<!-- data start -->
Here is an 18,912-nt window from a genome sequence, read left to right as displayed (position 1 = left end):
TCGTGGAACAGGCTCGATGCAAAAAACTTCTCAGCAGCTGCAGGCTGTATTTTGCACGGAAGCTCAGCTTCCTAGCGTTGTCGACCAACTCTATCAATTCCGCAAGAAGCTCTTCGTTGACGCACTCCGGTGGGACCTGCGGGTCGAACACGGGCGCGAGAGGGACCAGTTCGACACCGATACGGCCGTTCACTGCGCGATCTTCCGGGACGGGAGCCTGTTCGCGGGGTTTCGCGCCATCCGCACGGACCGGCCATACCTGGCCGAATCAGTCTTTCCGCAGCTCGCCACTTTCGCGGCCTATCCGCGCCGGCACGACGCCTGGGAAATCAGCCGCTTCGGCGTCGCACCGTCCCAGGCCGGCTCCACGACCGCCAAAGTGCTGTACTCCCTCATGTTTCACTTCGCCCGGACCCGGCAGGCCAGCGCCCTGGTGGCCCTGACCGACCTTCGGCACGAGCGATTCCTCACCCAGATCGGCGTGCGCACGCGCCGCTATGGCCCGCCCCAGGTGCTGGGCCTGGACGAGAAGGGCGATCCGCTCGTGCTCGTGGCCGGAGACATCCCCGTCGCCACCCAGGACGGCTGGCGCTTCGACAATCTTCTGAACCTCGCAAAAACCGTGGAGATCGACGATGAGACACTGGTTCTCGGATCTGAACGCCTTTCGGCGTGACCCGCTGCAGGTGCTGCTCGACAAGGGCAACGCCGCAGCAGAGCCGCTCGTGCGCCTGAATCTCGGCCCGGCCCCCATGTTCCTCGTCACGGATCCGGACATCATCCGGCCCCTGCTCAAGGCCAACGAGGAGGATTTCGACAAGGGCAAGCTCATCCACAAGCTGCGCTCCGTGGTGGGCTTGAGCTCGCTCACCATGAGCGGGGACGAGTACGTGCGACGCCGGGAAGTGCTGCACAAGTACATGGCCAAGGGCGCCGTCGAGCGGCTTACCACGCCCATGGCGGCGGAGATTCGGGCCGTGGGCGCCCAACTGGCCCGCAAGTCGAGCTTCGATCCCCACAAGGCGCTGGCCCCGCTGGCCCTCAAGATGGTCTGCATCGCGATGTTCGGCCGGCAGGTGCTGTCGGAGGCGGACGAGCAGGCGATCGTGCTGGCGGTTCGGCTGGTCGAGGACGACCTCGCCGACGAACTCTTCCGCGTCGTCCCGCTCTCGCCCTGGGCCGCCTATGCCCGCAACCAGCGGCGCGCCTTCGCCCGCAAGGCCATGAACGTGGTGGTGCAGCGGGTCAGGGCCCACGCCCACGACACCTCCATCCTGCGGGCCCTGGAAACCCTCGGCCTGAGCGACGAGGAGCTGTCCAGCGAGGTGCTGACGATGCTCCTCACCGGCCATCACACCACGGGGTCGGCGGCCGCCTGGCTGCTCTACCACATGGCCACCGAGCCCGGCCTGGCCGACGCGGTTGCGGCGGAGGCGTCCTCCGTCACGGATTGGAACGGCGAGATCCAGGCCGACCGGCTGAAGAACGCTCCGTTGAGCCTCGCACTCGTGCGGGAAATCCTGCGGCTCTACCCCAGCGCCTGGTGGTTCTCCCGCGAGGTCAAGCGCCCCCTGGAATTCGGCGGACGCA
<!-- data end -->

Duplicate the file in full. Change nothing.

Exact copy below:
Here is an 18,912-nt window from a genome sequence, read left to right as displayed (position 1 = left end):
TCGTGGAACAGGCTCGATGCAAAAAACTTCTCAGCAGCTGCAGGCTGTATTTTGCACGGAAGCTCAGCTTCCTAGCGTTGTCGACCAACTCTATCAATTCCGCAAGAAGCTCTTCGTTGACGCACTCCGGTGGGACCTGCGGGTCGAACACGGGCGCGAGAGGGACCAGTTCGACACCGATACGGCCGTTCACTGCGCGATCTTCCGGGACGGGAGCCTGTTCGCGGGGTTTCGCGCCATCCGCACGGACCGGCCATACCTGGCCGAATCAGTCTTTCCGCAGCTCGCCACTTTCGCGGCCTATCCGCGCCGGCACGACGCCTGGGAAATCAGCCGCTTCGGCGTCGCACCGTCCCAGGCCGGCTCCACGACCGCCAAAGTGCTGTACTCCCTCATGTTTCACTTCGCCCGGACCCGGCAGGCCAGCGCCCTGGTGGCCCTGACCGACCTTCGGCACGAGCGATTCCTCACCCAGATCGGCGTGCGCACGCGCCGCTATGGCCCGCCCCAGGTGCTGGGCCTGGACGAGAAGGGCGATCCGCTCGTGCTCGTGGCCGGAGACATCCCCGTCGCCACCCAGGACGGCTGGCGCTTCGACAATCTTCTGAACCTCGCAAAAACCGTGGAGATCGACGATGAGACACTGGTTCTCGGATCTGAACGCCTTTCGGCGTGACCCGCTGCAGGTGCTGCTCGACAAGGGCAACGCCGCAGCAGAGCCGCTCGTGCGCCTGAATCTCGGCCCGGCCCCCATGTTCCTCGTCACGGATCCGGACATCATCCGGCCCCTGCTCAAGGCCAACGAGGAGGATTTCGACAAGGGCAAGCTCATCCACAAGCTGCGCTCCGTGGTGGGCTTGAGCTCGCTCACCATGAGCGGGGACGAGTACGTGCGACGCCGGGAAGTGCTGCACAAGTACATGGCCAAGGGCGCCGTCGAGCGGCTTACCACGCCCATGGCGGCGGAGATTCGGGCCGTGGGCGCCCAACTGGCCCGCAAGTCGAGCTTCGATCCCCACAAGGCGCTGGCCCCGCTGGCCCTCAAGATGGTCTGCATCGCGATGTTCGGCCGGCAGGTGCTGTCGGAGGCGGACGAGCAGGCGATCGTGCTGGCGGTTCGGCTGGTCGAGGACGACCTCGCCGACGAACTCTTCCGCGTCGTCCCGCTCTCGCCCTGGGCCGCCTATGCCCGCAACCAGCGGCGCGCCTTCGCCCGCAAGGCCATGAACGTGGTGGTGCAGCGGGTCAGGGCCCACGCCCACGACACCTCCATCCTGCGGGCCCTGGAAACCCTCGGCCTGAGCGACGAGGAGCTGTCCAGCGAGGTGCTGACGATGCTCCTCACCGGCCATCACACCACGGGGTCGGCGGCCGCCTGGCTGCTCTACCACATGGCCACCGAGCCCGGCCTGGCCGACGCGGTTGCGGCGGAGGCGTCCTCCGTCACGGATTGGAACGGCGAGATCCAGGCCGACCGGCTGAAGAACGCTCCGTTGAGCCTCGCACTCGTGCGGGAAATCCTGCGGCTCTACCCCAGCGCCTGGTGGTTCTCCCGCGAGGTCAAGCGCCCCCTGGAATTCGGCGGACGCA